In the Sydney Morning Herald article below, Craig D'Arcy of the Sydney Males in Early Childhood Network group talks about what it is like to deal with assumptions about being dangerous that his female colleagues don't have put on them.
Canberra, August 2012 - As a young man eager to get into a boom industry with a robust future, Craig d'Arcy spent several years as the only male studying childcare alongside more than 100 women at TAFE and university in Newcastle.
Early in his career, his childcare centre boss told him parents had highlighted in yellow on their child's enrolment form they wanted no male worker to go near their offspring. Two decades on, as founder of the national Males in Early Childhood Network Group, d'Arcy has heard about centres that ban men from changing nappies and is used to people thinking those who want to work with the young are either gay or have evil intent.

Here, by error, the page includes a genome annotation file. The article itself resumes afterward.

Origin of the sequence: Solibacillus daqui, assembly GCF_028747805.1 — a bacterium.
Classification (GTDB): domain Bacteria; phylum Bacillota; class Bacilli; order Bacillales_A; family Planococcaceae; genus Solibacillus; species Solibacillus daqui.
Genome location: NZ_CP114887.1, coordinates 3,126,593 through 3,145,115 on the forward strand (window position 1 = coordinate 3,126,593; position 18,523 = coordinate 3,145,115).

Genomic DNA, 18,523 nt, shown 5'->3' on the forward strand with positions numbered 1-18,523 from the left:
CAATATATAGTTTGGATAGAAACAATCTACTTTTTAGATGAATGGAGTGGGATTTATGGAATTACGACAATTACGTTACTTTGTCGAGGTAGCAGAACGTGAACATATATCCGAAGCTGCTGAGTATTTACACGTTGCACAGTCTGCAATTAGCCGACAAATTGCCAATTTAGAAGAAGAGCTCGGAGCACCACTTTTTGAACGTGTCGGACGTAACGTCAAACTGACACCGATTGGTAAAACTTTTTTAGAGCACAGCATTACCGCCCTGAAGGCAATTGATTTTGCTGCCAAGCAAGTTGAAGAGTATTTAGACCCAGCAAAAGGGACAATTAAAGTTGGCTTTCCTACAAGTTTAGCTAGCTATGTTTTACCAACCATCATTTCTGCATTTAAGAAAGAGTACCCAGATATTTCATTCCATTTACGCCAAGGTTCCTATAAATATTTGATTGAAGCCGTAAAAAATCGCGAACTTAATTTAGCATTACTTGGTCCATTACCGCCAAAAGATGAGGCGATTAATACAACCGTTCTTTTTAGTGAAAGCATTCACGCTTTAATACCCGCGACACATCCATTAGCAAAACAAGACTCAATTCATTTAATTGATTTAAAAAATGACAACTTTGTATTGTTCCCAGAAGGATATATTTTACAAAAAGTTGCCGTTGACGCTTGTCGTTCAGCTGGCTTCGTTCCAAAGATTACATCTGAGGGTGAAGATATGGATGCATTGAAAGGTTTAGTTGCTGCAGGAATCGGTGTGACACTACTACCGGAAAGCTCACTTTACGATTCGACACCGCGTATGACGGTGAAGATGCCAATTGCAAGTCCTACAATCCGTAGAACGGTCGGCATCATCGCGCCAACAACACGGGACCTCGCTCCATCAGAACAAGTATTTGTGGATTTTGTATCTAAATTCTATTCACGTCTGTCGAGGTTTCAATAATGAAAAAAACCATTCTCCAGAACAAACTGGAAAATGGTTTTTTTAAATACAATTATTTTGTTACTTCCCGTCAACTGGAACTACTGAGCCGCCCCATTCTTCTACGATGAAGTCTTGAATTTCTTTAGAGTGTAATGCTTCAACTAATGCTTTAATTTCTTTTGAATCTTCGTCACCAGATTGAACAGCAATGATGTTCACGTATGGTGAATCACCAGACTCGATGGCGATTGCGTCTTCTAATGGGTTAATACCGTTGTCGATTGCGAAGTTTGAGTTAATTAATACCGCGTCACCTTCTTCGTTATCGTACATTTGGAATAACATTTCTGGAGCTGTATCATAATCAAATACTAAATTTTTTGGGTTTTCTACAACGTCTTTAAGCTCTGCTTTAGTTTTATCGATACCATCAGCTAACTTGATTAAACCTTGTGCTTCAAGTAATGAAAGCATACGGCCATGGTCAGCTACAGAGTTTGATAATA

So he easily recognised the vein of fear about male contact with children that popped up when two men went public recently about their embarrassment over airline staff moving them away from unaccompanied minors.
''The stereotype is that men are predators who are looking for opportunities to abuse young children,'' says d'Arcy, who is co-ordinator of a Mullumbimby preschool and has six children of his own. ''There seems to be that automatic assumption.''
Most of the 2900 men who make their living caring for under-fives butt up against these assumptions regularly in a way that their 100,000-plus female counterparts do not, he says.
''It's a very common story,'' d'Arcy says.